Non-adherence may seem irrational to scientists but health psychology offers some explanations. Simplistically, if the positive outcomes of a behaviour are distal and difficult to detect, then the patient is less likely to repeat that behaviour. In addition, if negative outcomes are proximal, they become associated with the behaviour and reduce the likelihood that the patient will continue with that behaviour. In other words, the positive effects of pill taking--that is, prevention of breast cancer and reduction of recurrence--are not observed, while side effects such as nausea, hair loss, hot flushes and arthralgia are experienced quickly. The patient thus perceives negative rewards for taking their pills but with no obvious positive benefit.

Health cognition models also provide clues, as beliefs and perceptions influence interpretation of information about disease and treatment, and effect on behaviour. In patients with chronic health problems, the core beliefs that underpin adherence are perceived necessity and concerns about harms: high necessity beliefs are associated with high adherence and high harms concerns are associated with low adherence [11]. A study from the UK showed that patients engage in implicit cost-benefit analyses that influence their adherence with tamoxifen [12].


Adherence is a major issue that is not sufficiently considered by many oncologists and clinical scientists. Some data from clinical trials may be compromised by the absence of any data regarding adherence. The adverse events that threaten quality of life and influence adherence need appropriate monitoring and amelioration. Factors associated with suboptimal adherence, such as ethnicity, age and health beliefs, need to be recognised, and interventions to improve adherence must be developed. At the very least, good communication about the true therapeutic aims of drugs and how they work, as well as checks to ensure that patients understand dosing schedules, is absolutely vital.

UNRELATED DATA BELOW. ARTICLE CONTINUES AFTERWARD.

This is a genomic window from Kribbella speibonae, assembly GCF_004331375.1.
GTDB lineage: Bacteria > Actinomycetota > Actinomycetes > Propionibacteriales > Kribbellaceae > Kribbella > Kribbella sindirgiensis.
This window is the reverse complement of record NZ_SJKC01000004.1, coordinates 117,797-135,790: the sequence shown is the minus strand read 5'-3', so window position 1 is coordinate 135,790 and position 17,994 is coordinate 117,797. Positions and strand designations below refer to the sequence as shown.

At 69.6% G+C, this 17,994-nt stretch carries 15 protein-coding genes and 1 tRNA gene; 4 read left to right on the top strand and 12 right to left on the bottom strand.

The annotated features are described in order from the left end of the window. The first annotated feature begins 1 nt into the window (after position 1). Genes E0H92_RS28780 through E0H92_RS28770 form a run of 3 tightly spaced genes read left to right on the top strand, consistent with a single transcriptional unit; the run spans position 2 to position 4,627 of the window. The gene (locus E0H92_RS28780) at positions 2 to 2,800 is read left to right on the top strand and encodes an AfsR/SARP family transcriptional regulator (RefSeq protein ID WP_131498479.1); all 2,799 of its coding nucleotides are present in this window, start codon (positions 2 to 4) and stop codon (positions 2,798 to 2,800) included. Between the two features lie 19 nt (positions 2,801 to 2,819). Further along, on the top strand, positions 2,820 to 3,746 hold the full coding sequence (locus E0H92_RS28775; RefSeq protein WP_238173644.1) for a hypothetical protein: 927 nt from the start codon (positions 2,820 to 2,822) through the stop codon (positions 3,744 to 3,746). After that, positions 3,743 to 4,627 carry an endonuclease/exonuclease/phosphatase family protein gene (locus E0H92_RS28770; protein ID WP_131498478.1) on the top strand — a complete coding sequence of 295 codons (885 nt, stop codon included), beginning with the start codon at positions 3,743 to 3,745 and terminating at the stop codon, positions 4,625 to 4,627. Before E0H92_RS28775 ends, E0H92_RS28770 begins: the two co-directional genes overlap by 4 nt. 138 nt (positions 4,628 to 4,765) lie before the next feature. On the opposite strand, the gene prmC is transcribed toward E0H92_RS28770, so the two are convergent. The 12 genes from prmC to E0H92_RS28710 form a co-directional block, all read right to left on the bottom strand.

Post-presentation discussion

Participant: Do you think that some patients perceive they have side effects after reading the instructions and information in patient information leaflets?

Lesley Fallowfield: That is an interesting question, because the detail given in patient information could be enough to make someone think twice about taking medicines as simple as paracetamol or aspirin. Unfortunately, many of the side effects mentioned in these leaflets have been compiled from case report forms completed by physicians for clinical trials, which report any occurrence of any event at any time during the study period. Patient-reported outcomes collected from quality-of-life questionnaires would actually be of more value. However, physicians could discuss side effects and offer ameliorative interventions at the outset of treatment to encourage patients to make better decisions about adherence and persistence.

Louis Weiner[dagger]: Your data raise questions regarding the appropriateness of oral medications for patients with severe or life-threatening illnesses. Have any pharmacoeconomic analyses determined whether oral agents actually do provide cost savings to society?